When we say that a metric space (X,d) induces a topology or "every metric space is a topological space in a natural manner" we mean that: A metric space (X,d) can be seen as a topological space (X,τ) where the topology τ consists of all the open sets in the metric space? Which means that all possible open sets (or open balls) in a metric space (X,d) will form the topology τ of the induced topological space? Is that correct?
Well, yes, but what are the open sets in (X,d)? They are those sets A such that for every a in A, there is a r>0 such that B(a;r)={x in X : d(x,a)<r} is entirely contained in A. You can verify that these sets form a topology on X.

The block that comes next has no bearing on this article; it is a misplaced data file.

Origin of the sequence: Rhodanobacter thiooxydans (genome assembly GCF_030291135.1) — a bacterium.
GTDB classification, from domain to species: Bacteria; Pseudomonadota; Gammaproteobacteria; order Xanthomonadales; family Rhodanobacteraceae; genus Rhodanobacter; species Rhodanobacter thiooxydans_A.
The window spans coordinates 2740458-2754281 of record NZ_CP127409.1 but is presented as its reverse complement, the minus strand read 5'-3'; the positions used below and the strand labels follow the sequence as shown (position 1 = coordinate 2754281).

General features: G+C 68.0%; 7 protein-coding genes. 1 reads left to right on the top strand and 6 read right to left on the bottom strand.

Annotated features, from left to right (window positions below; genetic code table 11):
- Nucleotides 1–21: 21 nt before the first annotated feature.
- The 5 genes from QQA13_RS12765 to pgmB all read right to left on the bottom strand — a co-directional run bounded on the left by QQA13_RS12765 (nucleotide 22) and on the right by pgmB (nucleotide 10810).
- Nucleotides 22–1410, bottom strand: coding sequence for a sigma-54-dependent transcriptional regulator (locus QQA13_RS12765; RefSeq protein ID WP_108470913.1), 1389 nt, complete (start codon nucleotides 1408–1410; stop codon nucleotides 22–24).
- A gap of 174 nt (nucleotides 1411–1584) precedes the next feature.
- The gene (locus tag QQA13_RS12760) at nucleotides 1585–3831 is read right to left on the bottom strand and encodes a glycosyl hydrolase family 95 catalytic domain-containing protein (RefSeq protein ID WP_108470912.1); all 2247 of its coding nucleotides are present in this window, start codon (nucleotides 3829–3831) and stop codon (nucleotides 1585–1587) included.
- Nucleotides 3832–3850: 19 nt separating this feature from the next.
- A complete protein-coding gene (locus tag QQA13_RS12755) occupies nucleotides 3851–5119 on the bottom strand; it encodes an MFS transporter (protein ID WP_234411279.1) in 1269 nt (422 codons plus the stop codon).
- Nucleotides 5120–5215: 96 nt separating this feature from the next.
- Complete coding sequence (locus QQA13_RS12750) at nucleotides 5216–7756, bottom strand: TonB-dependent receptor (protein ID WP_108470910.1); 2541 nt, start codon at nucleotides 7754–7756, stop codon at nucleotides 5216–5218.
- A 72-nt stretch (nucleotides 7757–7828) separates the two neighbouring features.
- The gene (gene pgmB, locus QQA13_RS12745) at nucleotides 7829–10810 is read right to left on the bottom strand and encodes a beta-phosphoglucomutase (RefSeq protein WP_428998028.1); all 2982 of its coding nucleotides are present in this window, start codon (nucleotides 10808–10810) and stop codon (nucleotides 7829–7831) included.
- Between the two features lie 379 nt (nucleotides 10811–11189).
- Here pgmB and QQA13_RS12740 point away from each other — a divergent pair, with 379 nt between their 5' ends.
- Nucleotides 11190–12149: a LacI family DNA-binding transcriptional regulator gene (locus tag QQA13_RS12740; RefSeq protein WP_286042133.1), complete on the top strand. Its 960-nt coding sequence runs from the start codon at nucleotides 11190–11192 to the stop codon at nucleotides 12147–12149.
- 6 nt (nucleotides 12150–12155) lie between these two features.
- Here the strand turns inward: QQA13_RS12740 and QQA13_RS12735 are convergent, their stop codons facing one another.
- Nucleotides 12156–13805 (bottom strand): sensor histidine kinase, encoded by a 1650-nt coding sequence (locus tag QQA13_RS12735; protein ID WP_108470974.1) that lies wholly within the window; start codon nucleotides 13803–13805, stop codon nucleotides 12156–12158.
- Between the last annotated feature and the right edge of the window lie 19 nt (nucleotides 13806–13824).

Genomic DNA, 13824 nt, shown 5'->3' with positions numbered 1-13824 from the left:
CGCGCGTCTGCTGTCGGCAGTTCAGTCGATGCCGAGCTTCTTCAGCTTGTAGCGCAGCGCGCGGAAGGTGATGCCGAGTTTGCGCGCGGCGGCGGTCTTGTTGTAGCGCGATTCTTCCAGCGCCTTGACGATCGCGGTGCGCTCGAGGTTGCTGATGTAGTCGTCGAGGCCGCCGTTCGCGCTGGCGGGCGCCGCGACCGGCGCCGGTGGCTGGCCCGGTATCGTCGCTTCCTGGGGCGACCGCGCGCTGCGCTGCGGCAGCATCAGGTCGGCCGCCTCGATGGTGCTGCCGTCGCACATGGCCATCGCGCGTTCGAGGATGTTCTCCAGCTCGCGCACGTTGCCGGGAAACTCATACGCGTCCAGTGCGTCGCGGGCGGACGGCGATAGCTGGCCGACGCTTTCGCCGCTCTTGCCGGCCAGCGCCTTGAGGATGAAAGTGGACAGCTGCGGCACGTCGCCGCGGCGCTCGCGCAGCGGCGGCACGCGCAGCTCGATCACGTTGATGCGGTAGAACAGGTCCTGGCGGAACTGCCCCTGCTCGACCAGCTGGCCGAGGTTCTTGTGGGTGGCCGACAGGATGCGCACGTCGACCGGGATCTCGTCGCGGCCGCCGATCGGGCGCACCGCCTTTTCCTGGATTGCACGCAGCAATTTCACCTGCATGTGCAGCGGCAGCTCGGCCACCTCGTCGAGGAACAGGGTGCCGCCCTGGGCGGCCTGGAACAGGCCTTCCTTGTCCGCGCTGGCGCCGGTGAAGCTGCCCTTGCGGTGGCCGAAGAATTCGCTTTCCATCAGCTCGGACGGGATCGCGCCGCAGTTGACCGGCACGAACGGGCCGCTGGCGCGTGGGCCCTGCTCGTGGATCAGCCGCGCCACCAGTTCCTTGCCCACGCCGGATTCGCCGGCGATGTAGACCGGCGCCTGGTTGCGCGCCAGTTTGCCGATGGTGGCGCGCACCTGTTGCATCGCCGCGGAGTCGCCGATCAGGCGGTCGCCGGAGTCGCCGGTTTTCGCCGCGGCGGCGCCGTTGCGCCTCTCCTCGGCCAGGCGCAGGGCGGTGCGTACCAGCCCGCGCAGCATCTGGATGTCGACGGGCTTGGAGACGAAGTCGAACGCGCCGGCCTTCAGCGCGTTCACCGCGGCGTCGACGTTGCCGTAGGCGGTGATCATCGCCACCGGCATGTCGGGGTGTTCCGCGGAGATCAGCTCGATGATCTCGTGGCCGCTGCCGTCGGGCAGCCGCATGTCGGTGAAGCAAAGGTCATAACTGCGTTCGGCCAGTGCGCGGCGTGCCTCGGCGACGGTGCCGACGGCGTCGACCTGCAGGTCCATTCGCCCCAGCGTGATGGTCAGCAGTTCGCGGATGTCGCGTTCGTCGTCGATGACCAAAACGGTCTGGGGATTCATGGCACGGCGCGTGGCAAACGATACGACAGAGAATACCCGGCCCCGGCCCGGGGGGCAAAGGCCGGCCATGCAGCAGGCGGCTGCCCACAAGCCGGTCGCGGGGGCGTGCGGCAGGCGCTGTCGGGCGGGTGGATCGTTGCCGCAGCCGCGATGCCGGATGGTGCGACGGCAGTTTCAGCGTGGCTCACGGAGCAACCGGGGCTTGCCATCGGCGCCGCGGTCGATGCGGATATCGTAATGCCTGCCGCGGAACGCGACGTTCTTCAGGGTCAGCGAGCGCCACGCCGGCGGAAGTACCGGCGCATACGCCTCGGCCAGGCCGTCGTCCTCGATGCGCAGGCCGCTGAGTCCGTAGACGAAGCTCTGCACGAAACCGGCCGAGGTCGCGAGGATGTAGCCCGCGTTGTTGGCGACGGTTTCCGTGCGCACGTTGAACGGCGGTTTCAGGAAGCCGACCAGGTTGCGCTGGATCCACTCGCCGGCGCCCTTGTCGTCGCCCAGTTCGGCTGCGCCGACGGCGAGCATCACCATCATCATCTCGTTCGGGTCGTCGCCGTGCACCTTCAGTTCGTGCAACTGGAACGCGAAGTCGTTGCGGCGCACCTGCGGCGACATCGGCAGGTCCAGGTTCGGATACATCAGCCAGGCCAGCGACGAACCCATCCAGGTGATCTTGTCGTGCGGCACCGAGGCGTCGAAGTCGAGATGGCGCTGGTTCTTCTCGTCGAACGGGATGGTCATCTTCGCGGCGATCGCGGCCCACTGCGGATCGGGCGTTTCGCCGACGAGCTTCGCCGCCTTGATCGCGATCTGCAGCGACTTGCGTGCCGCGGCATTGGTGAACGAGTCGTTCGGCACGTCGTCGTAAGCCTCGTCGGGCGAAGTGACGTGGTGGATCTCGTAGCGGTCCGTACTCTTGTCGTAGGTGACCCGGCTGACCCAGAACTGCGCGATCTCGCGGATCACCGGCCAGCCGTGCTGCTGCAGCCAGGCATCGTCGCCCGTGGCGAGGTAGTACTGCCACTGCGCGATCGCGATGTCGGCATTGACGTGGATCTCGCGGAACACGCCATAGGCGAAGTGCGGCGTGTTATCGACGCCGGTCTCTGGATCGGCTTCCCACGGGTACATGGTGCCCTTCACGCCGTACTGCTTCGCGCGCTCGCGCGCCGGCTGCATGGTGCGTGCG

Saying: "or open balls" is incorrect, the rest is correct. We say that a topology T on a space X is induced by a metric d on X iff the open balls generated by d forms a BASIS for the topology T (i.e. a set U is open iff it's a union of open balls).
Oh I see, that's because the collection of open balls is a subset of the collection of all open sets. It makes sense, thank you both for your time!